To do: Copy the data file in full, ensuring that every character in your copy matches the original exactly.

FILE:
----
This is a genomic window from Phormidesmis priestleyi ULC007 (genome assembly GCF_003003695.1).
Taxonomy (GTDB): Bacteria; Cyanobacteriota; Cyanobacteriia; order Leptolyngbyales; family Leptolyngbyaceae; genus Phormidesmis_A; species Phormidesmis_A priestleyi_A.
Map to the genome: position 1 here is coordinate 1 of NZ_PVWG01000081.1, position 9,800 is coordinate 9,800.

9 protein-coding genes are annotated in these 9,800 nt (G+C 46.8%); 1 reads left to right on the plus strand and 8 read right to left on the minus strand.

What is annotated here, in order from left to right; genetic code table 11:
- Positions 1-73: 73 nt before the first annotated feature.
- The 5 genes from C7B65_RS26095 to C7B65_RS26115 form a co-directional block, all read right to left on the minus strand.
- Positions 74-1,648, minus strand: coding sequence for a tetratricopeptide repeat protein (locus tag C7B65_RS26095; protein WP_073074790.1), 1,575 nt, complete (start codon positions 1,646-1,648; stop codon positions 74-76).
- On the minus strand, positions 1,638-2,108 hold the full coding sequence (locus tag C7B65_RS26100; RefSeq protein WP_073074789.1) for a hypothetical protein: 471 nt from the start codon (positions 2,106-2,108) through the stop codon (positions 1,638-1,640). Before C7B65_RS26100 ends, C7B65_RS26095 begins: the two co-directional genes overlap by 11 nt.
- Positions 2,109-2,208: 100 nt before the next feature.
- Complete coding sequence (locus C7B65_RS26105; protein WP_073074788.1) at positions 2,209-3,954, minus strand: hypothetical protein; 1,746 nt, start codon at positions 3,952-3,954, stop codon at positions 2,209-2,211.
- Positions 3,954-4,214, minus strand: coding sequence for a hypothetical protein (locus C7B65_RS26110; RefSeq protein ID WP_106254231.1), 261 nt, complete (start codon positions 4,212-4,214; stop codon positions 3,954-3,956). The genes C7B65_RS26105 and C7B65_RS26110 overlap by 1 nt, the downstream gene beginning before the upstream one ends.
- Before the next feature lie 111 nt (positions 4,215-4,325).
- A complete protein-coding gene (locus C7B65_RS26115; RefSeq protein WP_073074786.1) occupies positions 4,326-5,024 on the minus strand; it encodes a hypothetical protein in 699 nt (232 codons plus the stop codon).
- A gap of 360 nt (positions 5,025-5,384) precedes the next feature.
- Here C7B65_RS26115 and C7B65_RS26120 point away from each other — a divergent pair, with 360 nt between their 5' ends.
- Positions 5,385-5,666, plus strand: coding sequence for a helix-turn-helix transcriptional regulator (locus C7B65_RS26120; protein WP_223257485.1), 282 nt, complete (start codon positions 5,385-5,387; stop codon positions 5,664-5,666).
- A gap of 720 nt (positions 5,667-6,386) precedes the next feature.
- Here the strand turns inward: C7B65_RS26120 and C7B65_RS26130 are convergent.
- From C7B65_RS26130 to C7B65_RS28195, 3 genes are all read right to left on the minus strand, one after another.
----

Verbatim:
This is a genomic window from Phormidesmis priestleyi ULC007 (genome assembly GCF_003003695.1).
Taxonomy (GTDB): Bacteria; Cyanobacteriota; Cyanobacteriia; order Leptolyngbyales; family Leptolyngbyaceae; genus Phormidesmis_A; species Phormidesmis_A priestleyi_A.
Map to the genome: position 1 here is coordinate 1 of NZ_PVWG01000081.1, position 9,800 is coordinate 9,800.

9 protein-coding genes are annotated in these 9,800 nt (G+C 46.8%); 1 reads left to right on the plus strand and 8 read right to left on the minus strand.

What is annotated here, in order from left to right; genetic code table 11:
- Positions 1-73: 73 nt before the first annotated feature.
- The 5 genes from C7B65_RS26095 to C7B65_RS26115 form a co-directional block, all read right to left on the minus strand.
- Positions 74-1,648, minus strand: coding sequence for a tetratricopeptide repeat protein (locus tag C7B65_RS26095; protein WP_073074790.1), 1,575 nt, complete (start codon positions 1,646-1,648; stop codon positions 74-76).
- On the minus strand, positions 1,638-2,108 hold the full coding sequence (locus tag C7B65_RS26100; RefSeq protein WP_073074789.1) for a hypothetical protein: 471 nt from the start codon (positions 2,106-2,108) through the stop codon (positions 1,638-1,640). Before C7B65_RS26100 ends, C7B65_RS26095 begins: the two co-directional genes overlap by 11 nt.
- Positions 2,109-2,208: 100 nt before the next feature.
- Complete coding sequence (locus C7B65_RS26105; protein WP_073074788.1) at positions 2,209-3,954, minus strand: hypothetical protein; 1,746 nt, start codon at positions 3,952-3,954, stop codon at positions 2,209-2,211.
- Positions 3,954-4,214, minus strand: coding sequence for a hypothetical protein (locus C7B65_RS26110; RefSeq protein ID WP_106254231.1), 261 nt, complete (start codon positions 4,212-4,214; stop codon positions 3,954-3,956). The genes C7B65_RS26105 and C7B65_RS26110 overlap by 1 nt, the downstream gene beginning before the upstream one ends.
- Before the next feature lie 111 nt (positions 4,215-4,325).
- A complete protein-coding gene (locus C7B65_RS26115; RefSeq protein WP_073074786.1) occupies positions 4,326-5,024 on the minus strand; it encodes a hypothetical protein in 699 nt (232 codons plus the stop codon).
- A gap of 360 nt (positions 5,025-5,384) precedes the next feature.
- Here C7B65_RS26115 and C7B65_RS26120 point away from each other — a divergent pair, with 360 nt between their 5' ends.
- Positions 5,385-5,666, plus strand: coding sequence for a helix-turn-helix transcriptional regulator (locus C7B65_RS26120; protein WP_223257485.1), 282 nt, complete (start codon positions 5,385-5,387; stop codon positions 5,664-5,666).
- A gap of 720 nt (positions 5,667-6,386) precedes the next feature.
- Here the strand turns inward: C7B65_RS26120 and C7B65_RS26130 are convergent.
- From C7B65_RS26130 to C7B65_RS28195, 3 genes are all read right to left on the minus strand, one after another.